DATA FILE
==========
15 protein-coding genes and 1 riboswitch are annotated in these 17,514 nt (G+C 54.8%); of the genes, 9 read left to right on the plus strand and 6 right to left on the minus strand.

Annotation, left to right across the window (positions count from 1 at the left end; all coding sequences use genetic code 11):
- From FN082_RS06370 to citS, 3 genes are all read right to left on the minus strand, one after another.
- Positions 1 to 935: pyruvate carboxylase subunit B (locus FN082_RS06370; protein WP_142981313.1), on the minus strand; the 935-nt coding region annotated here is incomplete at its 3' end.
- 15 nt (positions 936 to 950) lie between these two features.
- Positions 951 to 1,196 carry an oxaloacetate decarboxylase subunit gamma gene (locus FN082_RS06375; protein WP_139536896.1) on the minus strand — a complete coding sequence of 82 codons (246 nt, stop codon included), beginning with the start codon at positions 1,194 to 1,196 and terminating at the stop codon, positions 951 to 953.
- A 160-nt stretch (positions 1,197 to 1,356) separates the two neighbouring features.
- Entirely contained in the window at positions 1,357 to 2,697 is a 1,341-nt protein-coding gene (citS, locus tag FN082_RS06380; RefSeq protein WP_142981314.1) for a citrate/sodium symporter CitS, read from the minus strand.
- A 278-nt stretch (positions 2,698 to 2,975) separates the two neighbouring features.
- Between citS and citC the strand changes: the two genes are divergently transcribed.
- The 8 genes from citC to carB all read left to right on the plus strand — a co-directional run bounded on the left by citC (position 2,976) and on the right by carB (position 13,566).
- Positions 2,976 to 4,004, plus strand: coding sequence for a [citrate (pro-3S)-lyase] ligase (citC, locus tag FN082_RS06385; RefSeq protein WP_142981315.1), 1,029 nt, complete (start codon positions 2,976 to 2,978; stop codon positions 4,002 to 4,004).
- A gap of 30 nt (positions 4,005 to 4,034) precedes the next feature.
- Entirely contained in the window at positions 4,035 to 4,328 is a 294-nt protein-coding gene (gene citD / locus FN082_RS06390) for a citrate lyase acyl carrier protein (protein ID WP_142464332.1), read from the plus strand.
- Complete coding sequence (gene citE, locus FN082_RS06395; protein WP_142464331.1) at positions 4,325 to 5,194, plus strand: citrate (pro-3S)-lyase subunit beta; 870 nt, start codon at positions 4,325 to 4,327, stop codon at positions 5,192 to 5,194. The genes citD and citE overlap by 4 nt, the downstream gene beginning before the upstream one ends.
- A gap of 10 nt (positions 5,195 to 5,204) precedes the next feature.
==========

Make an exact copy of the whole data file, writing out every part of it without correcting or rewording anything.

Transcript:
15 protein-coding genes and 1 riboswitch are annotated in these 17,514 nt (G+C 54.8%); of the genes, 9 read left to right on the plus strand and 6 right to left on the minus strand.

Annotation, left to right across the window (positions count from 1 at the left end; all coding sequences use genetic code 11):
- From FN082_RS06370 to citS, 3 genes are all read right to left on the minus strand, one after another.
- Positions 1 to 935: pyruvate carboxylase subunit B (locus FN082_RS06370; protein WP_142981313.1), on the minus strand; the 935-nt coding region annotated here is incomplete at its 3' end.
- 15 nt (positions 936 to 950) lie between these two features.
- Positions 951 to 1,196 carry an oxaloacetate decarboxylase subunit gamma gene (locus FN082_RS06375; protein WP_139536896.1) on the minus strand — a complete coding sequence of 82 codons (246 nt, stop codon included), beginning with the start codon at positions 1,194 to 1,196 and terminating at the stop codon, positions 951 to 953.
- A 160-nt stretch (positions 1,197 to 1,356) separates the two neighbouring features.
- Entirely contained in the window at positions 1,357 to 2,697 is a 1,341-nt protein-coding gene (citS, locus tag FN082_RS06380; RefSeq protein WP_142981314.1) for a citrate/sodium symporter CitS, read from the minus strand.
- A 278-nt stretch (positions 2,698 to 2,975) separates the two neighbouring features.
- Between citS and citC the strand changes: the two genes are divergently transcribed.
- The 8 genes from citC to carB all read left to right on the plus strand — a co-directional run bounded on the left by citC (position 2,976) and on the right by carB (position 13,566).
- Positions 2,976 to 4,004, plus strand: coding sequence for a [citrate (pro-3S)-lyase] ligase (citC, locus tag FN082_RS06385; RefSeq protein WP_142981315.1), 1,029 nt, complete (start codon positions 2,976 to 2,978; stop codon positions 4,002 to 4,004).
- A gap of 30 nt (positions 4,005 to 4,034) precedes the next feature.
- Entirely contained in the window at positions 4,035 to 4,328 is a 294-nt protein-coding gene (gene citD / locus FN082_RS06390) for a citrate lyase acyl carrier protein (protein ID WP_142464332.1), read from the plus strand.
- Complete coding sequence (gene citE, locus FN082_RS06395; protein WP_142464331.1) at positions 4,325 to 5,194, plus strand: citrate (pro-3S)-lyase subunit beta; 870 nt, start codon at positions 4,325 to 4,327, stop codon at positions 5,192 to 5,194. The genes citD and citE overlap by 4 nt, the downstream gene beginning before the upstream one ends.
- A gap of 10 nt (positions 5,195 to 5,204) precedes the next feature.